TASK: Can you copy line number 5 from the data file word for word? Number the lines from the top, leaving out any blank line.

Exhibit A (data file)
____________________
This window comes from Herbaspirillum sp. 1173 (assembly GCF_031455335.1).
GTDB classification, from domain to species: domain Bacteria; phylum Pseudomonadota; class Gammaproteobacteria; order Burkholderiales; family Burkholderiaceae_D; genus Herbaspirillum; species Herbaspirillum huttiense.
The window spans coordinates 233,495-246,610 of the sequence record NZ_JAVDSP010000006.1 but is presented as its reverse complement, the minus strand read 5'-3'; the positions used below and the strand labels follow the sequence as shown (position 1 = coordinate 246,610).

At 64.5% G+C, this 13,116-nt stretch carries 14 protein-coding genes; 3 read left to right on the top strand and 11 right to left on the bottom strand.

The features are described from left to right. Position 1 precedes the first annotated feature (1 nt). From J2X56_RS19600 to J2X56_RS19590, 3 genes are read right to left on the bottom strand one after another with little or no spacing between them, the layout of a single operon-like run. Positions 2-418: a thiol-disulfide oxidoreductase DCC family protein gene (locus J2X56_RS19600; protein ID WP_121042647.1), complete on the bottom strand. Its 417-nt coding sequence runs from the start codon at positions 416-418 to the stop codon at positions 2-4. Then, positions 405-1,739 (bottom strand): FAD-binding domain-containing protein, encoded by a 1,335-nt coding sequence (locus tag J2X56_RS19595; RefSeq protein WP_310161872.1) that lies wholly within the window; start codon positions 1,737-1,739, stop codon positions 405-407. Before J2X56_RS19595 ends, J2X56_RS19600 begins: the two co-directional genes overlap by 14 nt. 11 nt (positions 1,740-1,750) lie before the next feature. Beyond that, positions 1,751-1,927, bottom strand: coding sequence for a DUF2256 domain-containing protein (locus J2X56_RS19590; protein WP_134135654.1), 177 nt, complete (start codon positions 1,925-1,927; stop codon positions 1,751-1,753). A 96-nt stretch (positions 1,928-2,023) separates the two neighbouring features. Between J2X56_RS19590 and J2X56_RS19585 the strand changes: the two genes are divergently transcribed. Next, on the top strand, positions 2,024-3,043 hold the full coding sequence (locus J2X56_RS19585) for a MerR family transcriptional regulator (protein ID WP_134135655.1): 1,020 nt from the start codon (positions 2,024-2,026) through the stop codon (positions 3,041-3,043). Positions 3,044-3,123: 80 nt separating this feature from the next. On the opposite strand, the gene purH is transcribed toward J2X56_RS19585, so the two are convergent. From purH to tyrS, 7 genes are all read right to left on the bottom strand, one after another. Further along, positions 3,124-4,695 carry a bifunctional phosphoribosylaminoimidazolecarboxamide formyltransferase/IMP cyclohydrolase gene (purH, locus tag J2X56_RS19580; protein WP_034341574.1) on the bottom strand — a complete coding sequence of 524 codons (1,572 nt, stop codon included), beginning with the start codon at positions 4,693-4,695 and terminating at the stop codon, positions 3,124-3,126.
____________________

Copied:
The features are described from left to right. Position 1 precedes the first annotated feature (1 nt). From J2X56_RS19600 to J2X56_RS19590, 3 genes are read right to left on the bottom strand one after another with little or no spacing between them, the layout of a single operon-like run. Positions 2-418: a thiol-disulfide oxidoreductase DCC family protein gene (locus J2X56_RS19600; protein ID WP_121042647.1), complete on the bottom strand. Its 417-nt coding sequence runs from the start codon at positions 416-418 to the stop codon at positions 2-4. Then, positions 405-1,739 (bottom strand): FAD-binding domain-containing protein, encoded by a 1,335-nt coding sequence (locus tag J2X56_RS19595; RefSeq protein WP_310161872.1) that lies wholly within the window; start codon positions 1,737-1,739, stop codon positions 405-407. Before J2X56_RS19595 ends, J2X56_RS19600 begins: the two co-directional genes overlap by 14 nt. 11 nt (positions 1,740-1,750) lie before the next feature. Beyond that, positions 1,751-1,927, bottom strand: coding sequence for a DUF2256 domain-containing protein (locus J2X56_RS19590; protein WP_134135654.1), 177 nt, complete (start codon positions 1,925-1,927; stop codon positions 1,751-1,753). A 96-nt stretch (positions 1,928-2,023) separates the two neighbouring features. Between J2X56_RS19590 and J2X56_RS19585 the strand changes: the two genes are divergently transcribed. Next, on the top strand, positions 2,024-3,043 hold the full coding sequence (locus J2X56_RS19585) for a MerR family transcriptional regulator (protein ID WP_134135655.1): 1,020 nt from the start codon (positions 2,024-2,026) through the stop codon (positions 3,041-3,043). Positions 3,044-3,123: 80 nt separating this feature from the next. On the opposite strand, the gene purH is transcribed toward J2X56_RS19585, so the two are convergent. From purH to tyrS, 7 genes are all read right to left on the bottom strand, one after another. Further along, positions 3,124-4,695 carry a bifunctional phosphoribosylaminoimidazolecarboxamide formyltransferase/IMP cyclohydrolase gene (purH, locus tag J2X56_RS19580; protein WP_034341574.1) on the bottom strand — a complete coding sequence of 524 codons (1,572 nt, stop codon included), beginning with the start codon at positions 4,693-4,695 and terminating at the stop codon, positions 3,124-3,126.